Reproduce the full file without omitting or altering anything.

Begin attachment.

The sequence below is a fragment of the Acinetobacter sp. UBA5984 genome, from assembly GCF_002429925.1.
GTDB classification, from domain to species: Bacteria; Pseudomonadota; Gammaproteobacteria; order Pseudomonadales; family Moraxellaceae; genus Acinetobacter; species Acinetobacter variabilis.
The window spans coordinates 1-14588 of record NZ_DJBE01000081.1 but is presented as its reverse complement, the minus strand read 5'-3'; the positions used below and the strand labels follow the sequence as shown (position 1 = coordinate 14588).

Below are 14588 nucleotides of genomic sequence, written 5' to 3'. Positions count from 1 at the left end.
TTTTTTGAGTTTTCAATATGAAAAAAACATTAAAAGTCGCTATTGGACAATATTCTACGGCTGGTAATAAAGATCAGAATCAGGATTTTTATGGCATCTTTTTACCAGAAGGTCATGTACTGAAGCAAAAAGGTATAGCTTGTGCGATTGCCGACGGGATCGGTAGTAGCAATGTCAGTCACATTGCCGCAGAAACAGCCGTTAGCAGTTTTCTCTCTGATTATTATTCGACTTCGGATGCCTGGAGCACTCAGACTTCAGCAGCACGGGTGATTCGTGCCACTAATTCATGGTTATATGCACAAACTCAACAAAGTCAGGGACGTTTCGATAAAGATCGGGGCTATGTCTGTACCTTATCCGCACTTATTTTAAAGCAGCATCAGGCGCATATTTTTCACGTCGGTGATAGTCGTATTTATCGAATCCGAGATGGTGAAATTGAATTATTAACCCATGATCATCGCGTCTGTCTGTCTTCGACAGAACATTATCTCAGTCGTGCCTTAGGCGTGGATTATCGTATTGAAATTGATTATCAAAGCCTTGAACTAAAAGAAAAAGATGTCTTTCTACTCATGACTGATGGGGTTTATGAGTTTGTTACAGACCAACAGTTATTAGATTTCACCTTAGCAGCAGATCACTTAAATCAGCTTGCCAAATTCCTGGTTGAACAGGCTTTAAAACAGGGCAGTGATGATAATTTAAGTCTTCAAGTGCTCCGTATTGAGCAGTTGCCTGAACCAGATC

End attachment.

The sequence below is a fragment of the Acinetobacter sp. UBA5984 genome, from assembly GCF_002429925.1.
GTDB classification, from domain to species: Bacteria; Pseudomonadota; Gammaproteobacteria; order Pseudomonadales; family Moraxellaceae; genus Acinetobacter; species Acinetobacter variabilis.
The window spans coordinates 1-14588 of record NZ_DJBE01000081.1 but is presented as its reverse complement, the minus strand read 5'-3'; the positions used below and the strand labels follow the sequence as shown (position 1 = coordinate 14588).

Below are 14588 nucleotides of genomic sequence, written 5' to 3'. Positions count from 1 at the left end.
TTTTTTGAGTTTTCAATATGAAAAAAACATTAAAAGTCGCTATTGGACAATATTCTACGGCTGGTAATAAAGATCAGAATCAGGATTTTTATGGCATCTTTTTACCAGAAGGTCATGTACTGAAGCAAAAAGGTATAGCTTGTGCGATTGCCGACGGGATCGGTAGTAGCAATGTCAGTCACATTGCCGCAGAAACAGCCGTTAGCAGTTTTCTCTCTGATTATTATTCGACTTCGGATGCCTGGAGCACTCAGACTTCAGCAGCACGGGTGATTCGTGCCACTAATTCATGGTTATATGCACAAACTCAACAAAGTCAGGGACGTTTCGATAAAGATCGGGGCTATGTCTGTACCTTATCCGCACTTATTTTAAAGCAGCATCAGGCGCATATTTTTCACGTCGGTGATAGTCGTATTTATCGAATCCGAGATGGTGAAATTGAATTATTAACCCATGATCATCGCGTCTGTCTGTCTTCGACAGAACATTATCTCAGTCGTGCCTTAGGCGTGGATTATCGTATTGAAATTGATTATCAAAGCCTTGAACTAAAAGAAAAAGATGTCTTTCTACTCATGACTGATGGGGTTTATGAGTTTGTTACAGACCAACAGTTATTAGATTTCACCTTAGCAGCAGATCACTTAAATCAGCTTGCCAAATTCCTGGTTGAACAGGCTTTAAAACAGGGCAGTGATGATAATTTAAGTCTTCAAGTGCTCCGTATTGAGCAGTTGCCTGAACCAGATC